A major decline in hunter and harvest numbers this season in Montana has wildlife experts on the hunt to figure out why.
Numbers in south-central Montana took a major plunge over the six-week general big game season, with harvest numbers falling by nearly half in some areas, reaching historic lows.
The drop can be partially blamed on three major storms during the season, but local experts say there's more. With numbers at a historic low, many are asking whether chronic wasting disease played a role.
"It possibly could have affected it anecdotally," said Bob Gibson a spokesman for Montana Fish, Wildlife and Parks. "A few people could have said, 'yeah I decided not to mess with deer this year because of chronic waste,' but certainly that's not a scientific sampling. Nor did the people who didn't hunt stop at our check stations for so we could talk to them. So those questions will be coming to hunters during the next few months here when we do our harvest surveys."
Chronic-wasting disease is a neurological disease that affects deer, elk and other game. It can spread among a herd through contact among animals, but no know transmissions have been reported in humans. Hunters are required to submit tissue samples from harvested animals in affected areas, including south-central Montana, for CWD testing.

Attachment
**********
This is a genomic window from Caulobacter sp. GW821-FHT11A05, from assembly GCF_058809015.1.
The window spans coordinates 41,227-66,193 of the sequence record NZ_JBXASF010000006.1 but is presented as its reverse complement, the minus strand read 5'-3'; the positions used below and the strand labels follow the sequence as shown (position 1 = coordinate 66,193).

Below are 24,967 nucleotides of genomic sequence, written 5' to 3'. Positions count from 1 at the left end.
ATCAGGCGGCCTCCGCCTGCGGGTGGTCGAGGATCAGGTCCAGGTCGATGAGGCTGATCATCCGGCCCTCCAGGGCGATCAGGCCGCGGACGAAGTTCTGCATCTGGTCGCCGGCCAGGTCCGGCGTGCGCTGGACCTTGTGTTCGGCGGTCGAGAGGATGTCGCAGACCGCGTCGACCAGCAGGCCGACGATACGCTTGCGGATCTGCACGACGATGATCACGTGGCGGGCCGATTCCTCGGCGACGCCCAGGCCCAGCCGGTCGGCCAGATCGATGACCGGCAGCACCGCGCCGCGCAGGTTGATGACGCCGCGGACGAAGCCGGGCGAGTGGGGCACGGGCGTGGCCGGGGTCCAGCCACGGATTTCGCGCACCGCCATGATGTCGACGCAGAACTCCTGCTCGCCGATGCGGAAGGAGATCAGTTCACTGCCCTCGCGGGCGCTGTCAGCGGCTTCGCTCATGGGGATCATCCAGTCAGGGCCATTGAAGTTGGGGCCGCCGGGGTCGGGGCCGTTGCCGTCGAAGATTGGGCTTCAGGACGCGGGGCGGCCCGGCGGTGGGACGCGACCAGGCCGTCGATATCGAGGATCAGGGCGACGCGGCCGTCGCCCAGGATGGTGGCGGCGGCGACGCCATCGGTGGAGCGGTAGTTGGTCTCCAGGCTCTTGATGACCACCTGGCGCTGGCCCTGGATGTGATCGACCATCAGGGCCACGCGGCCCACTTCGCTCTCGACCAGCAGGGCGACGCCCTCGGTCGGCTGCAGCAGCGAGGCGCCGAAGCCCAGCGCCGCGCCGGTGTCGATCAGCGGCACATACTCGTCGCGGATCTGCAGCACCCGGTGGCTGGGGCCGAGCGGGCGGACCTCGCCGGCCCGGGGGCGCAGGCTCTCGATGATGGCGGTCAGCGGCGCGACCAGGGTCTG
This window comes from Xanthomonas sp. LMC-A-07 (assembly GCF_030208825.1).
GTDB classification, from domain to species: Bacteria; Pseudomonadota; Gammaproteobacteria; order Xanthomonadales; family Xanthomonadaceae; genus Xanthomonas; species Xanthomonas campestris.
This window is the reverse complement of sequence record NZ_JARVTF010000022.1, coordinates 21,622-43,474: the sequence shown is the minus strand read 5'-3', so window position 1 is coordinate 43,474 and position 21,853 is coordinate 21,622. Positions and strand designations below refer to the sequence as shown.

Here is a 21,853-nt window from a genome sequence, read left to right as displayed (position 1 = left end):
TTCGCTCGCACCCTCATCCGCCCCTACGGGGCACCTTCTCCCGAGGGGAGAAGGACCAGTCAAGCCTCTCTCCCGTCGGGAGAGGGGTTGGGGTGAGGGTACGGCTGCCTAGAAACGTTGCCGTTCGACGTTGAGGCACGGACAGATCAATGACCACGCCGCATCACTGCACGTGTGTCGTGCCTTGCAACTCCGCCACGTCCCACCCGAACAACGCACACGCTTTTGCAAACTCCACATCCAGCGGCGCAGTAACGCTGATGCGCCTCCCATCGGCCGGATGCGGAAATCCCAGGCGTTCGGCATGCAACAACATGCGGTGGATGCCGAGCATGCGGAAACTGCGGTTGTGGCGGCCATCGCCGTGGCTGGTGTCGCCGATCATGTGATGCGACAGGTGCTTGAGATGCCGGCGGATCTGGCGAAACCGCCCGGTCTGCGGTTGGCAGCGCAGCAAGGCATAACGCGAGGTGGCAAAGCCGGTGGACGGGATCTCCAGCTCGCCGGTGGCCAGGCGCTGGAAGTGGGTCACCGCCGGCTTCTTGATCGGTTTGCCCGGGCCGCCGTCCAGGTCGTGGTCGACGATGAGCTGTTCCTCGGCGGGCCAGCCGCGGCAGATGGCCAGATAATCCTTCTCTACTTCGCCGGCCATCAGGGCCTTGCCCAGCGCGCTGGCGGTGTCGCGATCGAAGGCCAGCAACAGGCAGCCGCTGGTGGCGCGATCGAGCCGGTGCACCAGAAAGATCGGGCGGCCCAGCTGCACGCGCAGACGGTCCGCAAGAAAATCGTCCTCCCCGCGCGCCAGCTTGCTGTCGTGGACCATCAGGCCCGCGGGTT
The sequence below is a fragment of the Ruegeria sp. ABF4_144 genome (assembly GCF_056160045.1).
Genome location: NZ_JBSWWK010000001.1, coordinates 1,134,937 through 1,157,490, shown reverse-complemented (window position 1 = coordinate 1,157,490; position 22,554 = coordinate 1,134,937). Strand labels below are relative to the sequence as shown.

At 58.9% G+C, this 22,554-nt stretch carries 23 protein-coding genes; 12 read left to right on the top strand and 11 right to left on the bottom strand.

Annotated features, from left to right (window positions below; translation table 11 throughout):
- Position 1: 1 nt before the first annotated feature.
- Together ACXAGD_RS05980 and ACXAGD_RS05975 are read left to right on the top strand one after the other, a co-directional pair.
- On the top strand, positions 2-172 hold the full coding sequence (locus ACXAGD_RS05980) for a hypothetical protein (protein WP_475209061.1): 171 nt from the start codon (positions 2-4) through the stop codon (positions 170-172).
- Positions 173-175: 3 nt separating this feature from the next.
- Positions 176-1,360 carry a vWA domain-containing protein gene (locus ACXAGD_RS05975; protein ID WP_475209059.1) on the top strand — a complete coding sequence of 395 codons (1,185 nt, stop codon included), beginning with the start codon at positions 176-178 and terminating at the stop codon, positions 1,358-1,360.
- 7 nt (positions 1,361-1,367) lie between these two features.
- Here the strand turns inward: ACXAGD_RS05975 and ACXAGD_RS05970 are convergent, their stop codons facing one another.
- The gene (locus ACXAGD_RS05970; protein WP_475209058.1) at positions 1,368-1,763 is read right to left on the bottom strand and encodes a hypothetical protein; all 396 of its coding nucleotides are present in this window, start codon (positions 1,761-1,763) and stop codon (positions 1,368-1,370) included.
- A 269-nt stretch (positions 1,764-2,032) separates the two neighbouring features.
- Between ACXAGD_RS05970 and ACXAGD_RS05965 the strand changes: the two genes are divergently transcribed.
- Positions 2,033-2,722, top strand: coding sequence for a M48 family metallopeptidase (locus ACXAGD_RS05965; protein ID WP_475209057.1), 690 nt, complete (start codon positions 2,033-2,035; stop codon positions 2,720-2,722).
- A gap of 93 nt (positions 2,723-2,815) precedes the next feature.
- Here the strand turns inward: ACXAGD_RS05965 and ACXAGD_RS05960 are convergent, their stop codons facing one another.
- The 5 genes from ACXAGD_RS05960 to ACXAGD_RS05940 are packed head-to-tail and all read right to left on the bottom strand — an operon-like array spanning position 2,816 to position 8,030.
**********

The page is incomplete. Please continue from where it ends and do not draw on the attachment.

CWD was first reported in Montana in a deer killed in Carbon County two years ago. This year, at least three deer have tested positive for the disease, and, for the first time, an elk, which was killed in Carbon County.
Gibson added that the major storm that hit last weekend in south-central Montana really dragged numbers down for the 2019 general big-game season at all five locations.
Will the record low harvest will affect how Fish and Wildlife manages the herd?
Gibson said it could.
"Biologists are already out looking at the herds and if they get too big. They may change the structure of the season, but they are gathering information and making suggestions to the commission," he said.
The season will be set after assessment in February, for the next two years.